Scandinavian Vs. American Rye Bread: What's The Difference?

Whether you are a fan of Scandinavian rye or American rye bread, chances are you've at least heard of one of them. If you haven't, there's always rye whiskey. While it is easy to assume that these two breads would be relatively similar, they, in fact, couldn't be more different. Before we jump into that though, let's start with the basics: what is rye?

Rye, sometimes referred to as cereal rye or winter rye, is a cereal grain (via Britannica). In the modern day, rye is grown and harvested in Europe, Asia, and North America. Although it also contains gluten, loaves of bread that are made solely from rye tend to lack the same elasticity found in wheat-based loaves. Given this, many areas around the world continue growing rye solely for animal feed. In others, however, rye bread continues to have its place in modern diets, specifically the U.S. and Scandinavia. The breads do differ though, and here's why.

One grain, two breads

Actually, there are multiple types of rye breads — we can't forget about the classic German pumpernickel – but today we are focusing on two. In America, the idea of rye bread goes hand in hand with deli-style sandwiches. It tends to be long, almost oval in shape, making it perfect to load up. As The New York Times explains, although descending from more traditional Middle and Eastern European traditional rye breads, the modern-day American rye bread is typically made from a combination of wheat and rye flours, giving it a texture and consistency that mimics other breads while maintaining the sour tang of a rye bread.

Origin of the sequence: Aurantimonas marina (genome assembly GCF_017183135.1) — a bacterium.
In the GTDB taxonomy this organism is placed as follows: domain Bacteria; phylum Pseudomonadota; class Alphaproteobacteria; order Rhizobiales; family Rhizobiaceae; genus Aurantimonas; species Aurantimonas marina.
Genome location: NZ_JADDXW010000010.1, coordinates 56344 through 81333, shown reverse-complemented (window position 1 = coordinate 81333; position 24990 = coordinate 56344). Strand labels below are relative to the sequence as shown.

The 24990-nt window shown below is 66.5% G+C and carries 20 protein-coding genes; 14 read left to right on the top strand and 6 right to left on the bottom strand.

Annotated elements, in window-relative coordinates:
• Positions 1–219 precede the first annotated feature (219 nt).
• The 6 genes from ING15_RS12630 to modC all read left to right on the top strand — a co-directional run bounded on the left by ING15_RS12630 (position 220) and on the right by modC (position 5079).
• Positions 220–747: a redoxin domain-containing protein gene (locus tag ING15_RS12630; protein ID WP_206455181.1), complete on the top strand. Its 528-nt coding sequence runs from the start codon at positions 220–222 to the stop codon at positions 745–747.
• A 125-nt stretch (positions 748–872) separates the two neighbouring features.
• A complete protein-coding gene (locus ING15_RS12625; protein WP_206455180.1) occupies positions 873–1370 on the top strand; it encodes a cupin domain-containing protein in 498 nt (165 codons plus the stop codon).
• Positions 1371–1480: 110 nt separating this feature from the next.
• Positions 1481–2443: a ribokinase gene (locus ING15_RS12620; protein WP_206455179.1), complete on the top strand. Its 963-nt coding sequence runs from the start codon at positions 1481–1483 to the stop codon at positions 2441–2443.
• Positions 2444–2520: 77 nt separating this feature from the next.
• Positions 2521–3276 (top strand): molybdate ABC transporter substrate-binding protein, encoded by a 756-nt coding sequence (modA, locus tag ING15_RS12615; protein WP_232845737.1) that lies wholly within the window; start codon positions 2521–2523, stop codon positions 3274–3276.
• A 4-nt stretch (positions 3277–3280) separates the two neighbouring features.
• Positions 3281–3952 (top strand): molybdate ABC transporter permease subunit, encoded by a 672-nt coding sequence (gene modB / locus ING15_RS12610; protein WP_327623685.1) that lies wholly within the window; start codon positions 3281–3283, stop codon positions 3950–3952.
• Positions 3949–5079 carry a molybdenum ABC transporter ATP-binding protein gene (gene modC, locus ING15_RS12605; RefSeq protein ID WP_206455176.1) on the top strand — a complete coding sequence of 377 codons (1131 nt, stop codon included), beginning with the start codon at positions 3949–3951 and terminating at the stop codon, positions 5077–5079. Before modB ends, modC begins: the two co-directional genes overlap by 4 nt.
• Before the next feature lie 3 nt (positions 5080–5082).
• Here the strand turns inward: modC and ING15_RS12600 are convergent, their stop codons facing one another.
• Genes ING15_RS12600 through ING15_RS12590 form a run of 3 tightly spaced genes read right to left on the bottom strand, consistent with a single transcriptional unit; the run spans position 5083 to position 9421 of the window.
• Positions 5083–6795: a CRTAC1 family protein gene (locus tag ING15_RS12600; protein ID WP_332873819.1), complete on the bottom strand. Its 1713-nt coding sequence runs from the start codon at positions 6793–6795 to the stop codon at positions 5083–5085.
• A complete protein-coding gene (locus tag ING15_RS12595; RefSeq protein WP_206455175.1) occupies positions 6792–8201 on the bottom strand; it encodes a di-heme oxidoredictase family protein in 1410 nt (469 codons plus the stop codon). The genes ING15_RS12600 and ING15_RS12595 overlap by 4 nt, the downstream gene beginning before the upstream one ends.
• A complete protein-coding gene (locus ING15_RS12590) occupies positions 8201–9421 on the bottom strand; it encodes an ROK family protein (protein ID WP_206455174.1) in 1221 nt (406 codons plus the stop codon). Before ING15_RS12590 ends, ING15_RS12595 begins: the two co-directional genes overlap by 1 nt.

In Scandinavia, on the other hand, the rye bread served today follows the more traditional path of consisting of only rye flour. Although the breads differ slightly from country to country, one of the most popular is rugbrød, found in Denmark (via Nordic Food & Living). Serving as the base for smørrebrød, or open-face sandwiches, per The New York Times, Nordic Food & Living describes rugbrød as a dense bread made with additional seeds, grains, and cracked rye. Usually incorporating a sourdough starter, it is less sweet and has a harder crust than other breads. While like American rye bread, it can include some bread flour as well, its texture is dense and filled with additional seeds. Even though the two differ, we're happy to see this grain still being used for bread!